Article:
All I wanted for Christmas

Louise Taggart, Scottish Hazards Trustee

There will have been empty seats at Christmas dinner tables across the country because loved ones have departed this earth too soon.  A multitude of reasons for that exist, but far too often in Scotland the reason is work-related: an incident or an illness, caused by work, has resulted in loss of life.

Michael Taggart
Michael Adamson

And it may not be the one empty seat. Because, my 26-year-old brother was engaged to be married when he was electrocuted at work.  So, it is not just him who we miss, but the amazing woman who was to be his wife, and the bouncing bairns they never got to have. 

You could be forgiven for thinking that deaths in Scotland caused by poor work-related health and safety are few and far between.  After all, the Health and Safety Executive told us that only 17 workers lost their lives last year.  And in a country with a population of around 5.5M, that’s not that many, right?

But behind each one of those “statistics” is a family member.  And it’s awful enough that 17 loved ones should leave for work, never to return home.  But this is far from the whole story.  Because, it doesn’t “count” those who die in air, sea or rail incidents, it doesn’t count those who die on our roads while working.  It doesn’t count members of the public who die in work-related incidents, nor does it capture those for whom work is a cause of suicide. 

When all of those individuals are taken into account, more than 130 workers die in work-related incidents annually.  And that still leaves us to add in excess of 4000 people who die annually as a result of work-related illness, such as the cancers caused by asbestos or diesel emissions, or heart disease which has prolonged standing at work as a contributing factor, or the lung disease resulting from exposure to welding fumes, dusts or gases. 

And it may not be loss of life per se that has been caused, but the loss of the life a person once knew.  For example, where somebody has suffered a brain injury, or has witnessed an incident in their workplace and battles PTSD as a result. 

While there are daily struggles to get through for those who suffer loss, this time of year always has a special poignancy.  For me, it’s spending too long lingering in the “Brother” section of the card shop, wondering which one I’d buy him.  It’s deciding on a “good” time to go to the cemetery and cursing the fact you’re taking your brother some floral gift or other, when you really wanted to be buying him the latest novelty jumper and a bottle of Southern Comfort.  And wanting to give him a hug at new year, rather than stare at a gravestone.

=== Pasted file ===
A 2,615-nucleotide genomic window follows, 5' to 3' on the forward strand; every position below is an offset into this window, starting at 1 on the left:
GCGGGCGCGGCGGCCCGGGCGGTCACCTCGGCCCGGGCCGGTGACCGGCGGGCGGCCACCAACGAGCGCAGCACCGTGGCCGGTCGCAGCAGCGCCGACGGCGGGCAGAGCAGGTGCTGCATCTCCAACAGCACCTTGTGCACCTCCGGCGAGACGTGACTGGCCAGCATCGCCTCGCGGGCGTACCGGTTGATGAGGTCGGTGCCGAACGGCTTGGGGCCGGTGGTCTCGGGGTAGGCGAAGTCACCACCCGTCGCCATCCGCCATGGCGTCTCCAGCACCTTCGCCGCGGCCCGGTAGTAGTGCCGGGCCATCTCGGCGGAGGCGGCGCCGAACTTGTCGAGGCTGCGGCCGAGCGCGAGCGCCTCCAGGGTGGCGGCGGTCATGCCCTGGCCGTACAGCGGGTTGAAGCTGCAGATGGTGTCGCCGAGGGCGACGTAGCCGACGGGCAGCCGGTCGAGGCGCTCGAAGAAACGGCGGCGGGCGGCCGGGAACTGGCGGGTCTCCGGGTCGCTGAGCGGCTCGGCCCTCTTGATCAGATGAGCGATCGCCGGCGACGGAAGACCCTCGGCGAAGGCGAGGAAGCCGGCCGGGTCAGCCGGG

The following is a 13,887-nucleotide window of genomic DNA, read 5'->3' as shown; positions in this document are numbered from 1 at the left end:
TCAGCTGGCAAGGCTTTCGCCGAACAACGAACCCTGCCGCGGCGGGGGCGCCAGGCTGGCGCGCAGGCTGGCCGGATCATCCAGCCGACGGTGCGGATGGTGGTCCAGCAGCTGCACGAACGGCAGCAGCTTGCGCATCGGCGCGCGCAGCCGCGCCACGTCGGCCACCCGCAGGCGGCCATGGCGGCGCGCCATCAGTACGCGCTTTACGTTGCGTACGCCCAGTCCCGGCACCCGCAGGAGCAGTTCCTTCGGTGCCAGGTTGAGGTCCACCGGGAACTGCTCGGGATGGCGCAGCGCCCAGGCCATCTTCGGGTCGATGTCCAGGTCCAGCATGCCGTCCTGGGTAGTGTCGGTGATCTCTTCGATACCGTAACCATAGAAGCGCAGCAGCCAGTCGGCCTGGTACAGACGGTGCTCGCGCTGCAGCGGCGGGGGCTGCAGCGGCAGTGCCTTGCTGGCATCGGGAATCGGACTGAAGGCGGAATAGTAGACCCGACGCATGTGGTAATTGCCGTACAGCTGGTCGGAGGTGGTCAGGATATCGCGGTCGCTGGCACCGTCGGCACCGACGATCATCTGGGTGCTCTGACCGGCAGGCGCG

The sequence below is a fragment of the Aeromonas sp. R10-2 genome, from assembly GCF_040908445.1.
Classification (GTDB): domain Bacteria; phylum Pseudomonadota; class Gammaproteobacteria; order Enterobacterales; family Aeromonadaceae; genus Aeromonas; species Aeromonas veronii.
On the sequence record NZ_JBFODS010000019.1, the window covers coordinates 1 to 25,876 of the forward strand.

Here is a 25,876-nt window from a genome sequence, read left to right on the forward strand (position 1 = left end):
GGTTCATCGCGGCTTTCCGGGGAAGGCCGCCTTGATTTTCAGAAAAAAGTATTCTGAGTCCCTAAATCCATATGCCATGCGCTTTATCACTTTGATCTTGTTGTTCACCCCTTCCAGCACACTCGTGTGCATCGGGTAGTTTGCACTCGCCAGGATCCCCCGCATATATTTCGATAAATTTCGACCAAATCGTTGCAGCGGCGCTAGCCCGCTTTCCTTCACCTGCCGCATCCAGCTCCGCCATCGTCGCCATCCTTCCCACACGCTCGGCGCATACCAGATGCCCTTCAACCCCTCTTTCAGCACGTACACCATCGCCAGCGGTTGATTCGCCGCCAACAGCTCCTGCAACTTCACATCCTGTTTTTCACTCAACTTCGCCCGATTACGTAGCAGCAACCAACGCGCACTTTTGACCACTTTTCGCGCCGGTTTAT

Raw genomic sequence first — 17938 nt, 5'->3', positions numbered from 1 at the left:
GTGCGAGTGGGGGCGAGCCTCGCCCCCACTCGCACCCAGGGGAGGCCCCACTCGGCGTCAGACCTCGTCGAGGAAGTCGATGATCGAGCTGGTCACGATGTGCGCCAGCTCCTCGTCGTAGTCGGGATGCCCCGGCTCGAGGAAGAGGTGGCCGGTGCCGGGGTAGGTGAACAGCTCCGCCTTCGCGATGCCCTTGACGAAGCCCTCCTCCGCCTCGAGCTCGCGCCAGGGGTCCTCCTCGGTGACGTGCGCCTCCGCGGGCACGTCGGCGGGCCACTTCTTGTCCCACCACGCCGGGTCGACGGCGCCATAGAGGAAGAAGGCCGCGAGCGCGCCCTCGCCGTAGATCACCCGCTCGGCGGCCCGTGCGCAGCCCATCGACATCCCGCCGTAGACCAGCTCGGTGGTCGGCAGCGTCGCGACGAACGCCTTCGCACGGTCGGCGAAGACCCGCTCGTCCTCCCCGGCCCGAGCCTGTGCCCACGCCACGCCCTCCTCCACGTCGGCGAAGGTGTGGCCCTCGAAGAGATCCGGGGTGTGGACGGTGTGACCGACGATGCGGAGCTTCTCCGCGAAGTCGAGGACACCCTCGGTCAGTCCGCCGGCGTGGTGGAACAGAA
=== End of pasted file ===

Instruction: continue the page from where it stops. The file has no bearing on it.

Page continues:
As we head towards 2019, it’s typically a time to reflect, and to make resolutions.  Often those resolutions focus on giving something up, or taking something up.  At Scottish Hazards, a charity committed to improving workplace health and safety, we want people to concentrate on speaking up. 

We want you to think about your own workplace.  Have you said at any point in this past year: “that’s an accident waiting to happen”?  If the conditions still exist that made you say that, we want you to pick up the phone to us, or drop us an email, and we can give you advice and support to help improve the situation.

But don’t just think about your own workplace.  Think about the conversations you’ve had with your children, your partner or spouse, your parents or siblings.  Do they feel safe at work?  Is there anything they think could be done to keep them safer or healthier at work?

If you want to be able to give your family an extra gift to take into the new year, phone us for advice which you can then pass onto them.  Because we’re sadly all too aware that people often don’t speak up because they are afraid for their jobs.  They fear that if they speak up, they will be labelled a troublemaker and could lose their livelihood. 

We don’t want any such fear to result in a loss which is even greater to bear. 

Scottish Hazards can be contacted by email at, or on our adviceline number 0800 0015 022 which is open on 31/12/18 from 9am till 3pm and then again from 2nd January 2019 at our usual times: Mon to Thurs 9am till 7pm and Fri 9am till 5.30pm

We can also be found on Facebook Twitter @ScottishHazards

All I wanted for Christmas by Louise Taggart, Scottish Hazards Trustee

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